Volume 6 Story 9 - 25/9/2009

From Fascination to Reality

A deep fascination with the flight of birds inspired the invention of the airplane. A deep fascination with the stars inspired the invention of the telescope. What will fascination with metamaterials inspire?

A view through a METATOY. A sheet covered with tiny Dove prisms acts almost like a homogeneous surface and mimicks negative refraction in metamaterials. Here, a straight line perpendicular to the sheet appears bent into a hyperbola.

A view through a METATOY. A sheet covered with tiny Dove prisms acts almost like a homogeneous surface and mimicks negative refraction in metamaterials. Here, a straight line perpendicular to the sheet appears bent into a hyperbola.

Everybody starts out as a scientist. Every child has the scientist's sense of wonder and awe, the American science writer Carl Edward Sagan once said. Does a small curious child, however, live inside every scientist? This much certainly is true for Alasdair Hamilton and Johannes Courtial at the University of Glasgow (Scotland, UK) who first proposed and demonstrated the concept of METATOYs: new materials born in the researchers’ attempt to transfer their own deep fascination with metamaterials to the macroscopic scale. "We decided to name our materials METATOYs, a shoehorned acronym that stands for metamaterials for ray optics," Courtial says. "In addition to analogies with metamaterials, this acronym also expresses the fun we were having working on this project."

METATOYs are macroscopic materials made of standard optical elements, such as Dove prisms and confocal lenslets, which display exotic optical properties, similar to metamaterials. "A few years ago I was fascinated by metamaterials," Courtial explains, "especially how they can be seen simply as a volume filled with lots of tiny electro-magnetic circuits that then act like a homogeneous material with bizarre optical properties. The first of these optical properties I heard about was negative refraction. I was wondering whether it would be possible to do anything interesting with tiny everyday optical components." The first test performed using Dove prisms was successful. A surface covered with tiny Dove prisms was indeed acting almost like a homogeneous surface — the smaller the Dove prisms, the more homogeneous the surface — and mimicking negative refraction in metamaterials. More work followed: arrays of confocal lenslets with different focal lengths, for example, worked approximately like the interface between optical media with different refractive indices; in principle, different combinations of focal lengths such as confocal lenslet arrays could simulate any refractive-index ratio.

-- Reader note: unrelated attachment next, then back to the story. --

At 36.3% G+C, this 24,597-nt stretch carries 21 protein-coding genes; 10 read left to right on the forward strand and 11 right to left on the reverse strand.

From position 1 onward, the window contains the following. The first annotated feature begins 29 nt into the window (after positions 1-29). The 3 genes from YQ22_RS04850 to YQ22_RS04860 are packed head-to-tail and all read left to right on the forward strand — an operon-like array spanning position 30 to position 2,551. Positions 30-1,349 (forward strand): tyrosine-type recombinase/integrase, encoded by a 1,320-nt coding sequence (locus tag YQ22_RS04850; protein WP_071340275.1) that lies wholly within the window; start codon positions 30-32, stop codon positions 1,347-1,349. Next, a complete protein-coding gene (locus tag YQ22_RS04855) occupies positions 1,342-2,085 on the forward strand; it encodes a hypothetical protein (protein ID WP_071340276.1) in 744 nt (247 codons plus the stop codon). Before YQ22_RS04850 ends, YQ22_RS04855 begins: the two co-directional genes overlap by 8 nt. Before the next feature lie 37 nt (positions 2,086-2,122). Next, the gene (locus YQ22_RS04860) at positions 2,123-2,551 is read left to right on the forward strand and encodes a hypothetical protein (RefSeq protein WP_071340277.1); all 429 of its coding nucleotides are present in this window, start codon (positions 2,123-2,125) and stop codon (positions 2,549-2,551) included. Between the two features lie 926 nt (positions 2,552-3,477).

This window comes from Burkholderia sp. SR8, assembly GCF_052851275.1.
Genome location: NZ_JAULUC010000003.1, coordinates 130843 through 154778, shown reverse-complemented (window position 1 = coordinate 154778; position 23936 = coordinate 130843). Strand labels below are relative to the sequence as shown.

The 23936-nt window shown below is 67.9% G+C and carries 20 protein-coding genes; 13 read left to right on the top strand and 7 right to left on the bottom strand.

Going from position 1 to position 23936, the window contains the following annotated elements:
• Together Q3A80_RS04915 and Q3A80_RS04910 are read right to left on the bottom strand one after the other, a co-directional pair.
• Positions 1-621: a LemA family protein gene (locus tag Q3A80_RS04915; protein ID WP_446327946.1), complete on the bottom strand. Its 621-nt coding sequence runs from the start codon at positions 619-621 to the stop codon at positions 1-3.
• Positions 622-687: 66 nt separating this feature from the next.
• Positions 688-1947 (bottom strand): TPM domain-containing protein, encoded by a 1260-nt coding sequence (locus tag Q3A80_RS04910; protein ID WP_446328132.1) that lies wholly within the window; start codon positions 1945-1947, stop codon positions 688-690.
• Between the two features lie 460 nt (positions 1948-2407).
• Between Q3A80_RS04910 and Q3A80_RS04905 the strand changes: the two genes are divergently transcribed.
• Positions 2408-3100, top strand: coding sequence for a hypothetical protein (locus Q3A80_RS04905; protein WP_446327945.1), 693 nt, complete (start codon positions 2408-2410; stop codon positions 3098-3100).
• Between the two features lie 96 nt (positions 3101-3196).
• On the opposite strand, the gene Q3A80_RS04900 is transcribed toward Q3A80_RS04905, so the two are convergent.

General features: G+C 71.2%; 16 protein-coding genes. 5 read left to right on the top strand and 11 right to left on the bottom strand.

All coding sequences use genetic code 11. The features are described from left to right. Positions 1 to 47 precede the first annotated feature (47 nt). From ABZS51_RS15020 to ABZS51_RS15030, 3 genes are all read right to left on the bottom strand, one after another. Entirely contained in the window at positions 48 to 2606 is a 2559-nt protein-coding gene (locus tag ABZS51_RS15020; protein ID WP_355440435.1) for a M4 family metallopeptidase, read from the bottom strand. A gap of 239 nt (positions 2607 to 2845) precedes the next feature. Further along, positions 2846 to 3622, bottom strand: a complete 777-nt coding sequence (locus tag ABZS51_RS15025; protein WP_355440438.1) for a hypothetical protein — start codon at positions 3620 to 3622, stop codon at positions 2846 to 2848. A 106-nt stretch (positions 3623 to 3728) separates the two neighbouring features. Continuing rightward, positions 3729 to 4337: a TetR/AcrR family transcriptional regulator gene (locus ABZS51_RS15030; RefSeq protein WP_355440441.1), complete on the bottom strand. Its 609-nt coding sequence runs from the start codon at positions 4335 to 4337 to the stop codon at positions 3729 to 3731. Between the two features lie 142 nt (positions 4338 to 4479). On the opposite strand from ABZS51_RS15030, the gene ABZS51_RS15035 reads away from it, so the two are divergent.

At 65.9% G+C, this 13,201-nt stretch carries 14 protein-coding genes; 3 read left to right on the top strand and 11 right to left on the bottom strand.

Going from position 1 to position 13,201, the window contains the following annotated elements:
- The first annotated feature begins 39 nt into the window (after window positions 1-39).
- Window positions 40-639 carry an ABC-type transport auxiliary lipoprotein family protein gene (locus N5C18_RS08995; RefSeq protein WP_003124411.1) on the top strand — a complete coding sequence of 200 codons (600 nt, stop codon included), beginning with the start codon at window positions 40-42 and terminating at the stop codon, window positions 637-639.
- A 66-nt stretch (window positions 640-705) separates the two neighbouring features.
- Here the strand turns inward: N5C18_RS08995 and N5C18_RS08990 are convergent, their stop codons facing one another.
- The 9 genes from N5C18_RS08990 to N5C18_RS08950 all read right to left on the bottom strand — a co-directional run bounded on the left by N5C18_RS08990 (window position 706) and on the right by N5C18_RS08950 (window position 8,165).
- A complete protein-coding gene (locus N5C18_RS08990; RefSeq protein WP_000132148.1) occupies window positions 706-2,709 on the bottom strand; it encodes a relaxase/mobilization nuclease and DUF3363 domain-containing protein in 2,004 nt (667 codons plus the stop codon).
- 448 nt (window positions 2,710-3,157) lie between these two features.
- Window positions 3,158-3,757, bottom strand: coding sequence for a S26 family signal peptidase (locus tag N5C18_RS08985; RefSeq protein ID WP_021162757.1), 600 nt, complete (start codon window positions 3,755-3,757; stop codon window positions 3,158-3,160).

Quite surprisingly, METATOYs seem to work exactly like a kind of macroscopic metamaterials, but, as Hamilton says, "METATOYs are not metamaterials in the traditional sense." There is a fundamental difference between metamaterials and METATOYs. Metamaterials are manmade materials whose fundamental unit is a very small electric circuit, much smaller than the wavelength it is designed for. In this approximation, light, or another electromagnetic wave, propagates in it as it would in a homogeneous material with very bizarre optical properties. Since the fundamental unit in METATOYs is a standard optical component, it is much bigger than any wavelength of light. "John, Alasdair and I spent a lot of time simulating our systems using ray-tracing software, confirming our experimental results," Courtial points out. "However, wave-optically, this analysis clearly cannot be right: an array of very small components would act like some form of grating, so diffraction would have to play a major role. This means that METATOYs can never work perfectly but only in first approximation."